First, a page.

Emerging evidence suggests that cancers contain a rare and biologically distinct subpopulation of cells with the ability to self-renew and to sustain tumor growth, termed "cancer stem cells". Cancer stem cells share many characteristics with normal stem cells including self-renewal, asymmetric division, indefinite proliferative capacity, and self-protection mechanisms. The cancer stem cell concept is best understood in hematologic malignancies. In solid tumors, breast cancer stem cells have been the most explored. Several techniques have been described, allowing the identification or isolation of cancer stem cells by either expression of specific cell surface markers, their differential ability to efflux dyes, or by a distinct enzymatic activity. More recent studies also established the crucial role of cancer stem cells in multistage cancer progression and metastasis which has important implications for the design of novel targeted therapies. Since most of the conventional chemotherapies only affect differentiated cancer cells, initial reduction in tumor mass is often followed by a rapid relapse. In order to achieve durable remissions, it will be imperative to eradicate cancer stem cells.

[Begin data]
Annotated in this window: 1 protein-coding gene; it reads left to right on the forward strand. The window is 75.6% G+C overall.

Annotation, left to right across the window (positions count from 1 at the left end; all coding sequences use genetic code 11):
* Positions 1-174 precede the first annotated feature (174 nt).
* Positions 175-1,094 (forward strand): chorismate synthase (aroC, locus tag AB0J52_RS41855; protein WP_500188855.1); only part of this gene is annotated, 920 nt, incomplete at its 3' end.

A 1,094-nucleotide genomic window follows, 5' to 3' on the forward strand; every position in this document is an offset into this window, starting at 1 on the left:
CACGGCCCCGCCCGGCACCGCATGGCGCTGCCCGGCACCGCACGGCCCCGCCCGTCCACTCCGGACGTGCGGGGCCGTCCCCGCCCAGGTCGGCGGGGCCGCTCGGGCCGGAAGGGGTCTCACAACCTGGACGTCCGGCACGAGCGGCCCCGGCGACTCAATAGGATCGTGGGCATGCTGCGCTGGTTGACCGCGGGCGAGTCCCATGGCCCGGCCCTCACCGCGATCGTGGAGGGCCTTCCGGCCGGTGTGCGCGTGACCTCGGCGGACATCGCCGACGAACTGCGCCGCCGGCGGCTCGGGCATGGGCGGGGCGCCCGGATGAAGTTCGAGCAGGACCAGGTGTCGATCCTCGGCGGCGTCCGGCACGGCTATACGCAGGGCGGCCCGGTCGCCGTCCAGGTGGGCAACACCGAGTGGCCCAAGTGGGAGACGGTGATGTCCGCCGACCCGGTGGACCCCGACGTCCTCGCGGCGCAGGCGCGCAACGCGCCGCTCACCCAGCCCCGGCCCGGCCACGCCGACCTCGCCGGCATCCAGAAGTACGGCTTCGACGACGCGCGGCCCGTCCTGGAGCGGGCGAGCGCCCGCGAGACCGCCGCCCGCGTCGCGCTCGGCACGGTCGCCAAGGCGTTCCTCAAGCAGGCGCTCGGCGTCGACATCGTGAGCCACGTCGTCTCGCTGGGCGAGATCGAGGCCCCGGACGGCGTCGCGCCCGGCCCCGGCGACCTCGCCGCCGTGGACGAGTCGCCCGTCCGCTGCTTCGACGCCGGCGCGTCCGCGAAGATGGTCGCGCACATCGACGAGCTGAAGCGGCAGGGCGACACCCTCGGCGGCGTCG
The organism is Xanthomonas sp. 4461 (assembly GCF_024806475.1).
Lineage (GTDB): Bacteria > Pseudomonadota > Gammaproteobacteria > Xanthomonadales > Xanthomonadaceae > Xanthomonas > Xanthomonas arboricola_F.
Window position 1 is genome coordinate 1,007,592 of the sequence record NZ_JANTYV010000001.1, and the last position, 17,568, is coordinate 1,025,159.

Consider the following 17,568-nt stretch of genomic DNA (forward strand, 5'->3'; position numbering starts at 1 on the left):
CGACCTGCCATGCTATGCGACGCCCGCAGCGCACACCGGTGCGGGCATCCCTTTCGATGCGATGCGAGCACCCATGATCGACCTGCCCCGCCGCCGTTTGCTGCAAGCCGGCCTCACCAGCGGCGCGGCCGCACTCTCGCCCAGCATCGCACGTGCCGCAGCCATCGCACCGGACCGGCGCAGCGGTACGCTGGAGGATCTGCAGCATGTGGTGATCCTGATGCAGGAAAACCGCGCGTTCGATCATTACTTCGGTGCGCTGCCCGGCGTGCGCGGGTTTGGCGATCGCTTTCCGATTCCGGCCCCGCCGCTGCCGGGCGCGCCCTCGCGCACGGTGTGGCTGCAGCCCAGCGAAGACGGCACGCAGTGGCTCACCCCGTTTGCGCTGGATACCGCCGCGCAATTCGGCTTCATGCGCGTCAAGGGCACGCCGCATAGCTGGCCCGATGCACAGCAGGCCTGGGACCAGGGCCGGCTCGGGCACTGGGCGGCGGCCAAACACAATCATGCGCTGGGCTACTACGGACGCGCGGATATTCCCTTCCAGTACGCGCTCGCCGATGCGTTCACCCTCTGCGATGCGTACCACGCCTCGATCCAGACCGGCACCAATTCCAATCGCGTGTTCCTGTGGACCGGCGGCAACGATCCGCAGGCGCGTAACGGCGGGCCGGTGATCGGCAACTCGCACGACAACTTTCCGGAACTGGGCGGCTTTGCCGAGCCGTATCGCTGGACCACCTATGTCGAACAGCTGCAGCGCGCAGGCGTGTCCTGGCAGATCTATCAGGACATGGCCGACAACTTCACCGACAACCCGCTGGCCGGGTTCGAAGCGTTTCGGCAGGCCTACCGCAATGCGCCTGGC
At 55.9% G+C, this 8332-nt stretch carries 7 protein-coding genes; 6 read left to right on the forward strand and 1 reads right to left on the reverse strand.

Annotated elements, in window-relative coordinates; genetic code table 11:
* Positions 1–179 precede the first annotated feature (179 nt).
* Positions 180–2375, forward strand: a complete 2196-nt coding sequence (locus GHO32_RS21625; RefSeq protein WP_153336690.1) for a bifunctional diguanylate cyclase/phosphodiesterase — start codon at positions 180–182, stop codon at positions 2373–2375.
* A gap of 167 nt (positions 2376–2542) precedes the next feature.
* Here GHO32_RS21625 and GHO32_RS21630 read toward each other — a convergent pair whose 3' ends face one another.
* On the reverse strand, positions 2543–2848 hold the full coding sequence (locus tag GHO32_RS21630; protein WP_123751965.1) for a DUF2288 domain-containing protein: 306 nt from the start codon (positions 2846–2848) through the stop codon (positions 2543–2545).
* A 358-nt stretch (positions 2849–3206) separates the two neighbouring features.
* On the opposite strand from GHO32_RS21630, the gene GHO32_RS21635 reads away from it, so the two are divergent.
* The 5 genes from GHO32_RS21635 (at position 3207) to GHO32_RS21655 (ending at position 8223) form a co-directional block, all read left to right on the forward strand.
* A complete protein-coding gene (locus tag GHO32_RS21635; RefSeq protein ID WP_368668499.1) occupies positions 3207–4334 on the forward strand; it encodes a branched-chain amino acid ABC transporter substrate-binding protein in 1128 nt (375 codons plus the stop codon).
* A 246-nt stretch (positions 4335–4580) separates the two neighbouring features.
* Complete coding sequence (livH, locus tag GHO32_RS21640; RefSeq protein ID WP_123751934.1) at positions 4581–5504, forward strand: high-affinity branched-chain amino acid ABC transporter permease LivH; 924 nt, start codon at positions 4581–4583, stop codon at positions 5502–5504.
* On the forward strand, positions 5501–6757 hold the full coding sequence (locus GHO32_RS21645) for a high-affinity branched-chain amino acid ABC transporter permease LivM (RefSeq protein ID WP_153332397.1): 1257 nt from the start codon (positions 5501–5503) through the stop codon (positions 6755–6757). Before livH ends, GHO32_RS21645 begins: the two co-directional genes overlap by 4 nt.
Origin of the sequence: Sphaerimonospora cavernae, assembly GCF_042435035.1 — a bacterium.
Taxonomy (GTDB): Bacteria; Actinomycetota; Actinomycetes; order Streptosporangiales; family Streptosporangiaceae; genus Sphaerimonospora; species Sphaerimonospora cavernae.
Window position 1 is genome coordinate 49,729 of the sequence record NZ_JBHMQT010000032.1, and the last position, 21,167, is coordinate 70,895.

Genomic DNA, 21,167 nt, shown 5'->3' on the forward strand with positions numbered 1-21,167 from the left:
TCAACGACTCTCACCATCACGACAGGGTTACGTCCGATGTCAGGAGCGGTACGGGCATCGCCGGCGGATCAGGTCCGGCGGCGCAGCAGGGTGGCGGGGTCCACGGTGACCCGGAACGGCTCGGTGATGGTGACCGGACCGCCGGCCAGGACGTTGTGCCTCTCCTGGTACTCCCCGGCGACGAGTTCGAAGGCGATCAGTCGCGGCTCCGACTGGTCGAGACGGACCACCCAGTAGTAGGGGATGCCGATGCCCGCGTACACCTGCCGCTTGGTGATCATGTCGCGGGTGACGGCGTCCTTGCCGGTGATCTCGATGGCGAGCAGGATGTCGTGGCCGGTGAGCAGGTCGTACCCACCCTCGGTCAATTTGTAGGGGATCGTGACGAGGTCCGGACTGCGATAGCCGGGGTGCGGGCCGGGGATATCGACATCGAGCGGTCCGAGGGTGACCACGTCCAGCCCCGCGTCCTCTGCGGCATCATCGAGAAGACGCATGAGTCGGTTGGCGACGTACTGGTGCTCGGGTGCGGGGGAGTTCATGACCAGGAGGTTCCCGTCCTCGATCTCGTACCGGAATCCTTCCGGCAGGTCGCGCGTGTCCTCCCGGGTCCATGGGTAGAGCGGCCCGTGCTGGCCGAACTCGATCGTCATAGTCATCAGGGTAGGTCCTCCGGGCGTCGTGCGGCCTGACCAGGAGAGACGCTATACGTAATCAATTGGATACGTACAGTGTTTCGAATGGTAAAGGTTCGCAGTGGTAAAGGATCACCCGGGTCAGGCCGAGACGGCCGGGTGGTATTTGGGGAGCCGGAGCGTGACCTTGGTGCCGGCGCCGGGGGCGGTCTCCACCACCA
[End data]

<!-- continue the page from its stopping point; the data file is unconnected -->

|Original language||English (US)|
|Title of host publication||Perspectives in Stem Cell Research|
|Publisher||Nova Science Publishers, Inc.|
|Number of pages||13|
|State||Published - Dec 1 2011|
ASJC Scopus subject areas
- Biochemistry, Genetics and Molecular Biology(all)